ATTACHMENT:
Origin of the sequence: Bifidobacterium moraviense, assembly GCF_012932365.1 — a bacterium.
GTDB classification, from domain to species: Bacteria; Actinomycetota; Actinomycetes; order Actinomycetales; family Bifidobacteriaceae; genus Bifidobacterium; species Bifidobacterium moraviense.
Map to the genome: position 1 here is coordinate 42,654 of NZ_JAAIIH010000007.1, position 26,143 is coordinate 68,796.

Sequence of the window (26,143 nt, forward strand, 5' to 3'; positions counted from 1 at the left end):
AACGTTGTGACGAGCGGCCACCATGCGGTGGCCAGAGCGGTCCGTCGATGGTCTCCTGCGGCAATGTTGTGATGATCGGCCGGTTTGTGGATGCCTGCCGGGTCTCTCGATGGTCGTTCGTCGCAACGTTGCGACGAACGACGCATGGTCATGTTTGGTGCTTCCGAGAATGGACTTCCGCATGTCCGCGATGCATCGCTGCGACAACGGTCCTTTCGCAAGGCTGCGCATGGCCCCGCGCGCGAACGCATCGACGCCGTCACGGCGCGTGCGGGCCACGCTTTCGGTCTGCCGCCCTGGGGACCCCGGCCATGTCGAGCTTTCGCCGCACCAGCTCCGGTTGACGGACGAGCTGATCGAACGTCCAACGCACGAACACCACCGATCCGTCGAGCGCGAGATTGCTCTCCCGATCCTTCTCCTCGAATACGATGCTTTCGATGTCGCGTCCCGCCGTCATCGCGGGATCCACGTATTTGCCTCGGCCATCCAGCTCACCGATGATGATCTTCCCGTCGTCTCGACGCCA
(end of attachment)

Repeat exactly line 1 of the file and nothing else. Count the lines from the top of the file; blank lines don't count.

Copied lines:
Origin of the sequence: Bifidobacterium moraviense, assembly GCF_012932365.1 — a bacterium.